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About The Global Stocktake Report

Context:

Ahead of the just concluded G-20 summit, that saw several world leaders converge in New Delhi, the United Nations climate secretariat made public a ‘synthesis report’ on the results of three meetings held so far to discuss progress achieved by countries in achieving the goals of the Paris Agreement of 2015.

Relevance:

GS II: International Relations

Dimensions of the Article:

  1. Why It’s Named the ‘Global Stocktake’ Report?
  2. Key Findings of the Report
  3. Impact of the Global Stocktake Report

Why It’s Named the ‘Global Stocktake’ Report?

  • Periodic Assessment: The ‘global stocktake’ report is so named because it is part of a larger, five-yearly exercise known as the global stocktake. This exercise was established after countries committed to the Paris Agreement in 2015.
  • Reviewing Climate Efforts: The Paris Agreement called for regular reviews or “stocktakes” of individual countries’ efforts to mitigate climate change. These reviews evaluate progress in reducing greenhouse gas emissions and transitioning from fossil fuels to renewable energy sources.
Impact on International Climate Discussions:
  • Influence on COP Meetings: The first global stocktake report this year is expected to have a significant impact on discussions at the 28th UN Climate Conference of Parties (COP) scheduled in Dubai in November.
  • Ambition Enhancement: While countries have already outlined their Nationally Determined Contributions (NDCs) to address climate change, the global stocktake encourages them, although not obligates, to increase their climate ambitions every five years.
  • Higher Targets: By urging countries to set higher targets before the next NDCs are due in 2025, the stocktake aims to push nations toward more ambitious climate goals.

Key Findings of the Report:

  • Galvanized Climate Goals: The Paris Agreement has motivated countries to set climate goals and recognize the urgency of addressing the climate crisis.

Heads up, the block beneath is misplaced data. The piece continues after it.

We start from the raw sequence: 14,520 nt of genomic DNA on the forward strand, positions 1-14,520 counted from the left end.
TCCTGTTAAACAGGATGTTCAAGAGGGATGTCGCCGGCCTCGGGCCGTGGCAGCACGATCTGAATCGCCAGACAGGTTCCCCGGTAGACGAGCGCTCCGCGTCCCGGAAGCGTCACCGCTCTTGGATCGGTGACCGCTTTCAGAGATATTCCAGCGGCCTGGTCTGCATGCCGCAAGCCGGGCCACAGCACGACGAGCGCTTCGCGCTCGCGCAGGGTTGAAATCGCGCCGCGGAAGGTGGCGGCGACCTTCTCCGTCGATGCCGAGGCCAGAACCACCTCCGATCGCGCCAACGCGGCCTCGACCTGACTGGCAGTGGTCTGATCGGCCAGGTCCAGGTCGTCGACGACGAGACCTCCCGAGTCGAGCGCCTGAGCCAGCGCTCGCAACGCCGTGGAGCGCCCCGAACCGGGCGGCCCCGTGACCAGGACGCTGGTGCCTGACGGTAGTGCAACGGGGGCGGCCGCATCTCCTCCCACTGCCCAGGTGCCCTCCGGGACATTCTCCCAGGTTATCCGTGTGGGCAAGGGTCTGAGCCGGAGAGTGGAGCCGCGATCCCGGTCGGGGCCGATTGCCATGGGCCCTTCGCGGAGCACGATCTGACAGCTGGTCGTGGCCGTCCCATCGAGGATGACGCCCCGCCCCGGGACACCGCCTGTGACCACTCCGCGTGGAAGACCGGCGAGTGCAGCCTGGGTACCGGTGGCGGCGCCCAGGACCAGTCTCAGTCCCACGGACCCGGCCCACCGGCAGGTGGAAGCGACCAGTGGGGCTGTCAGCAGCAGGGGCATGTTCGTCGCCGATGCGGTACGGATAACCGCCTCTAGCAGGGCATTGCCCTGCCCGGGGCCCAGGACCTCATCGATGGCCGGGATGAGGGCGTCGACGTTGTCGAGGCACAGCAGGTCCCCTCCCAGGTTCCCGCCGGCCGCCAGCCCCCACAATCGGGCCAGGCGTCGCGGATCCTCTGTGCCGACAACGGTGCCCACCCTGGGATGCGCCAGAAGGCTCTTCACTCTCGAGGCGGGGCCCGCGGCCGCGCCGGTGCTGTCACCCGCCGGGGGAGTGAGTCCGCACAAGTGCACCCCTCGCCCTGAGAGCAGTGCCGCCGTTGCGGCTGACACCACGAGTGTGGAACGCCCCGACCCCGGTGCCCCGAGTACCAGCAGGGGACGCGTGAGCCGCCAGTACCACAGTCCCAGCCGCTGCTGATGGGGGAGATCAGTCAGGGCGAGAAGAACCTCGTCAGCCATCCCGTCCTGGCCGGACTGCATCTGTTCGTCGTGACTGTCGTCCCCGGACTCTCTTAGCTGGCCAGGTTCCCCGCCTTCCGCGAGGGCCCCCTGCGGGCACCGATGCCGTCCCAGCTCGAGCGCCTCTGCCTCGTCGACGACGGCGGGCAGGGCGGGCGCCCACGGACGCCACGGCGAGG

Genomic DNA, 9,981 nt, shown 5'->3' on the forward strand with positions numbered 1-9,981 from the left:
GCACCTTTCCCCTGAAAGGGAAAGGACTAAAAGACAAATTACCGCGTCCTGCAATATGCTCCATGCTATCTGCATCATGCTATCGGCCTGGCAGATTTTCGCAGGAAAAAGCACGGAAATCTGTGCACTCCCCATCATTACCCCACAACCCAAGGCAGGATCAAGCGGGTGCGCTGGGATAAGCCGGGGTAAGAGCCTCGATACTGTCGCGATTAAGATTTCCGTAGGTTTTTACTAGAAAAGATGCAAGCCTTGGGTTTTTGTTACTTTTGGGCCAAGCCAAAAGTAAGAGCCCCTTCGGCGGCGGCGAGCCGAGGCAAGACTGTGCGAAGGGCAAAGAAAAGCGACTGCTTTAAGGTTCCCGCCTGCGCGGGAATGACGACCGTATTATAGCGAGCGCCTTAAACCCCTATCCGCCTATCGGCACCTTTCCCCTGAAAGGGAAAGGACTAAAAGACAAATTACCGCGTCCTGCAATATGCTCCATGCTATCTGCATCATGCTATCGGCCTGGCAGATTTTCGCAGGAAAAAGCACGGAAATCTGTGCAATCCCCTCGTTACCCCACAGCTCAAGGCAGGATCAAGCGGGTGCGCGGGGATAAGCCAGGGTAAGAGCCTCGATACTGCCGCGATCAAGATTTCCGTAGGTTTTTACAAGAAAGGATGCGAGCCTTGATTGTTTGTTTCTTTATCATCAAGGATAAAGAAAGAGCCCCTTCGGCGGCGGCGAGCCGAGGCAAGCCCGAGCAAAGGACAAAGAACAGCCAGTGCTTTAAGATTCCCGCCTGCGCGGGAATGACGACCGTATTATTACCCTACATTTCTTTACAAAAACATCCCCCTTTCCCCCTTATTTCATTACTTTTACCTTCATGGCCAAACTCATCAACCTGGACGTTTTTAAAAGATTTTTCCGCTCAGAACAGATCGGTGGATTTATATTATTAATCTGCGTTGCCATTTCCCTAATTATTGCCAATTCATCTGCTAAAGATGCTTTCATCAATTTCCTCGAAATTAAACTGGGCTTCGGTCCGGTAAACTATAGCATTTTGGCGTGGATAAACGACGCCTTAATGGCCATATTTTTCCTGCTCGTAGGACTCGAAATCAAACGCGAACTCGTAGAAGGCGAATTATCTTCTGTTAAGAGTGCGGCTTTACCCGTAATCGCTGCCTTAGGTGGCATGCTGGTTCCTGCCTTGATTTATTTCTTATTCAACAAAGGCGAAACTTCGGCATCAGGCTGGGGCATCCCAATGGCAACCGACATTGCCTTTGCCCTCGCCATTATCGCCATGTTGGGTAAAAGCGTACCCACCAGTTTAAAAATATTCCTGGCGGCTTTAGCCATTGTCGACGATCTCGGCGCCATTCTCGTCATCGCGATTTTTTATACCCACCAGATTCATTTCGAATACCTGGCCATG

• Economic Transition: Governments should support efforts to transition economies away from fossil fuel industries, even if it involves disruptive changes.
  • Equitable Transition: Efforts towards economic transition must prioritize equity and inclusivity to ensure that no one is left behind.
  • Ambitious Emission Reductions: Much greater ambition is required to reduce global greenhouse gas emissions by 43% by 2030, followed by a 60% reduction in 2035, ultimately reaching net-zero CO2 emissions globally by 2050.
  • Scaling Renewable Energy: Renewable energy sources need to be significantly scaled up to replace unabated fossil fuels, such as coal plants without carbon capture and storage mechanisms.
  • Halt Deforestation and Land-Degradation: Efforts to halt and reverse deforestation and land degradation are critical, along with encouraging agricultural practices that reduce emissions and enhance carbon sinks.
  • Fragmented Adaptation Efforts: Despite global commitments to adapt to climate change impacts, most adaptation efforts are fragmented, incremental, and sector-specific, with unequal distribution across regions.
  • Transparent Reporting: Transparent reporting on adaptation can enhance understanding, implementation, and international cooperation in climate adaptation efforts.
  • Loss and Damage Management: Urgent action is needed to address and minimize “loss and damage” caused by climate change impacts, requiring comprehensive risk management across climate and development policies.
  • Scaling Support: Support for adaptation and funding arrangements to address loss and damage must be rapidly scaled up, utilizing expanded and innovative funding sources.
  • Climate Finance Access: Access to climate finance in developing countries needs enhancement to support their climate resilience and mitigation efforts.
  • Global Financial Shift: A rapid shift of financial flows on a global scale is essential to support low greenhouse gas emissions and climate-resilient development pathways.

Impact of the Global Stocktake Report:

  • Influence on Upcoming Conference: The global stocktake report is expected to serve as a foundational document for the upcoming conference, shaping discussions and decisions regarding climate policy and ambition.
  • Recognition in G20 Leaders Declaration: The report’s findings have resonated in the G20 Leaders Declaration, which is considered one of the significant outcomes of the summit.
  • Acknowledgment of Financial Requirements: The G20 Leaders Declaration officially acknowledges the substantial financial requirements for transitioning to a renewable energy economy. It highlights the need for USD 5.8-5.9 trillion in the pre-2030 period for developing countries and USD 4 trillion per year for clean energy technologies by 2030 to achieve net-zero emissions by 2050.

-Source: The Hindu


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